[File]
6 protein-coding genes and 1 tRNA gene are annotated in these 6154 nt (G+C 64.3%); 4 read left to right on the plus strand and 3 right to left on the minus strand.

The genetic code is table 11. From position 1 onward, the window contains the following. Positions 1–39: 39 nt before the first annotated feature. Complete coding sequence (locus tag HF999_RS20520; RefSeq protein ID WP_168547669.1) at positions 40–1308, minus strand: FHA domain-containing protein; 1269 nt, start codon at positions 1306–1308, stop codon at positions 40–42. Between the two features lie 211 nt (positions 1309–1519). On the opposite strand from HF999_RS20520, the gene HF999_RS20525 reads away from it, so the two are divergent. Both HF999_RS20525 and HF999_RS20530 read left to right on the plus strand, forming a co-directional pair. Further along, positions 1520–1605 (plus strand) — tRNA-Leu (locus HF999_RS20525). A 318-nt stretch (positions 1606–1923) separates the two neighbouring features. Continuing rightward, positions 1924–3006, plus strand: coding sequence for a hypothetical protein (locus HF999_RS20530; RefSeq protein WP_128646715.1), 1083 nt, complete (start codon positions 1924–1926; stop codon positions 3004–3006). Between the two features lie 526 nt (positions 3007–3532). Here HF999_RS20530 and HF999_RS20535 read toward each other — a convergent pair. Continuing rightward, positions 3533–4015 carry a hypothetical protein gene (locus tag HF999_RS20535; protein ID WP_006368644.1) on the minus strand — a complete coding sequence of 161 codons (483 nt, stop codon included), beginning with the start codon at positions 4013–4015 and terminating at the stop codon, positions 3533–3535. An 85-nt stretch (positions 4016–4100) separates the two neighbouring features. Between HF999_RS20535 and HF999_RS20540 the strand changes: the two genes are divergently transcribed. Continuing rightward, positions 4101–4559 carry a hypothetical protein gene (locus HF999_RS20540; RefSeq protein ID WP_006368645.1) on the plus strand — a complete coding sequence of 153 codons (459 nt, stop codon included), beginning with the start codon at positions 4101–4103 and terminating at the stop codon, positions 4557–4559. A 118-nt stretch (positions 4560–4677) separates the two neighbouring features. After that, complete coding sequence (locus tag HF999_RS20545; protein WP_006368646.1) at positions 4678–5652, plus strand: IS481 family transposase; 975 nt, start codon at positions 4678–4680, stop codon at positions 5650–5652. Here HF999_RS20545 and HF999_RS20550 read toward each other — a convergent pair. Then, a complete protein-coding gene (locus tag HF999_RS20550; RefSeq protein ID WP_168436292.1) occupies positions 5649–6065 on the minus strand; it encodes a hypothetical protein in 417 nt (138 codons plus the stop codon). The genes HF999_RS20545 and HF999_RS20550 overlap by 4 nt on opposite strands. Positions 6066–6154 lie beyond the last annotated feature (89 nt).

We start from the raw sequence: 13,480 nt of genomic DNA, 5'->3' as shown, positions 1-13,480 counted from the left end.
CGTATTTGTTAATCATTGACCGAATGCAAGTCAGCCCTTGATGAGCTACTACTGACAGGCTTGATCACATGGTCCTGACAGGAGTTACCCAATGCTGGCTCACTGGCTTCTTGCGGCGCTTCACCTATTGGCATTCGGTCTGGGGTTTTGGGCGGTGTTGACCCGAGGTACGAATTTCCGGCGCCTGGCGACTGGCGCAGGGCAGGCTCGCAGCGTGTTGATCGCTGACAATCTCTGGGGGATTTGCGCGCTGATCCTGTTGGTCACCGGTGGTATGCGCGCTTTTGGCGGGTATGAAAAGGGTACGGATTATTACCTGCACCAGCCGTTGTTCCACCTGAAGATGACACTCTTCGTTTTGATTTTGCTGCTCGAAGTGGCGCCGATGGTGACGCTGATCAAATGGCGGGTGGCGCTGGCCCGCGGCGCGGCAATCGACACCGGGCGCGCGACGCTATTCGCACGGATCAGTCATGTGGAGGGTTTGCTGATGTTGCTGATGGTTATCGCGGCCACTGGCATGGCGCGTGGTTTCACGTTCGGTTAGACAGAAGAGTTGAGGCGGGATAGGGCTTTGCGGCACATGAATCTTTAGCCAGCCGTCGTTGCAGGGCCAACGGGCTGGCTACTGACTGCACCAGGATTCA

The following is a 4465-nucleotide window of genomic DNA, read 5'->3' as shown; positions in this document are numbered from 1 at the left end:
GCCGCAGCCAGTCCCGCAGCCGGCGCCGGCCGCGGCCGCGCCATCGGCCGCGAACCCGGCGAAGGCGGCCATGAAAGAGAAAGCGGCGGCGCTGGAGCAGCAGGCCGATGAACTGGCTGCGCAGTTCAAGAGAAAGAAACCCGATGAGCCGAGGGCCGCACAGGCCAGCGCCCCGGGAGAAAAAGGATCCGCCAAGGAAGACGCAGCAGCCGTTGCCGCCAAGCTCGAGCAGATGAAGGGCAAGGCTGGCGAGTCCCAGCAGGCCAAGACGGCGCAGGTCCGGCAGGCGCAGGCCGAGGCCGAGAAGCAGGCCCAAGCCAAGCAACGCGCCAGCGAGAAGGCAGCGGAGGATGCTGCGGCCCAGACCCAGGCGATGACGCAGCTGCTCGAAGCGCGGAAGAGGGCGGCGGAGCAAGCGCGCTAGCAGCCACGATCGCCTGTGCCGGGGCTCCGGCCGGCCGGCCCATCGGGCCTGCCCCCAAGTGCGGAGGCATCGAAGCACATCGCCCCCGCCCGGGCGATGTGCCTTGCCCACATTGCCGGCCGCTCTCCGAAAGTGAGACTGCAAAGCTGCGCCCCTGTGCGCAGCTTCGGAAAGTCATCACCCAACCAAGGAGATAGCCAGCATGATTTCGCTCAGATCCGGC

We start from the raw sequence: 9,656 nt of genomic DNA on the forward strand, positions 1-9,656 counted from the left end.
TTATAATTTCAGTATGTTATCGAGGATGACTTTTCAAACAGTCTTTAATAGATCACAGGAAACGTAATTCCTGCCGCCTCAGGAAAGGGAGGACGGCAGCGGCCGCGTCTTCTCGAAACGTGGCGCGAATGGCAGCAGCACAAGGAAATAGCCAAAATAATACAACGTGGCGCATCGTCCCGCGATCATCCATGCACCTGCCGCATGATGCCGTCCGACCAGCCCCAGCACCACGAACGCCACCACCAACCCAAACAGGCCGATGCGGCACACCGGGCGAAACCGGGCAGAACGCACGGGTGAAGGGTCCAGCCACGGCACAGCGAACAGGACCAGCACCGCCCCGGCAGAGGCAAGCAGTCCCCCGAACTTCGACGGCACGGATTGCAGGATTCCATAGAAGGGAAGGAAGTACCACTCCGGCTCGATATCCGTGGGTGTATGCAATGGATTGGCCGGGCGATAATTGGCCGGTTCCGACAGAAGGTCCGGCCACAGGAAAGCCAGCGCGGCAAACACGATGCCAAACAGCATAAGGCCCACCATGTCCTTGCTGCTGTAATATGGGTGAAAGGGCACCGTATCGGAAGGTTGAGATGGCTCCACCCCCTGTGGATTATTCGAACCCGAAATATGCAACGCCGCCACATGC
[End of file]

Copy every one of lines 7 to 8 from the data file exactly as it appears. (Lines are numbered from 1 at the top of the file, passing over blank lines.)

We start from the raw sequence: 9,656 nt of genomic DNA on the forward strand, positions 1-9,656 counted from the left end.
TTATAATTTCAGTATGTTATCGAGGATGACTTTTCAAACAGTCTTTAATAGATCACAGGAAACGTAATTCCTGCCGCCTCAGGAAAGGGAGGACGGCAGCGGCCGCGTCTTCTCGAAACGTGGCGCGAATGGCAGCAGCACAAGGAAATAGCCAAAATAATACAACGTGGCGCATCGTCCCGCGATCATCCATGCACCTGCCGCATGATGCCGTCCGACCAGCCCCAGCACCACGAACGCCACCACCAACCCAAACAGGCCGATGCGGCACACCGGGCGAAACCGGGCAGAACGCACGGGTGAAGGGTCCAGCCACGGCACAGCGAACAGGACCAGCACCGCCCCGGCAGAGGCAAGCAGTCCCCCGAACTTCGACGGCACGGATTGCAGGATTCCATAGAAGGGAAGGAAGTACCACTCCGGCTCGATATCCGTGGGTGTATGCAATGGATTGGCCGGGCGATAATTGGCCGGTTCCGACAGAAGGTCCGGCCACAGGAAAGCCAGCGCGGCAAACACGATGCCAAACAGCATAAGGCCCACCATGTCCTTGCTGCTGTAATATGGGTGAAAGGGCACCGTATCGGAAGGTTGAGATGGCTCCACCCCCTGTGGATTATTCGAACCCGAAATATGCAACGCCGCCACATGC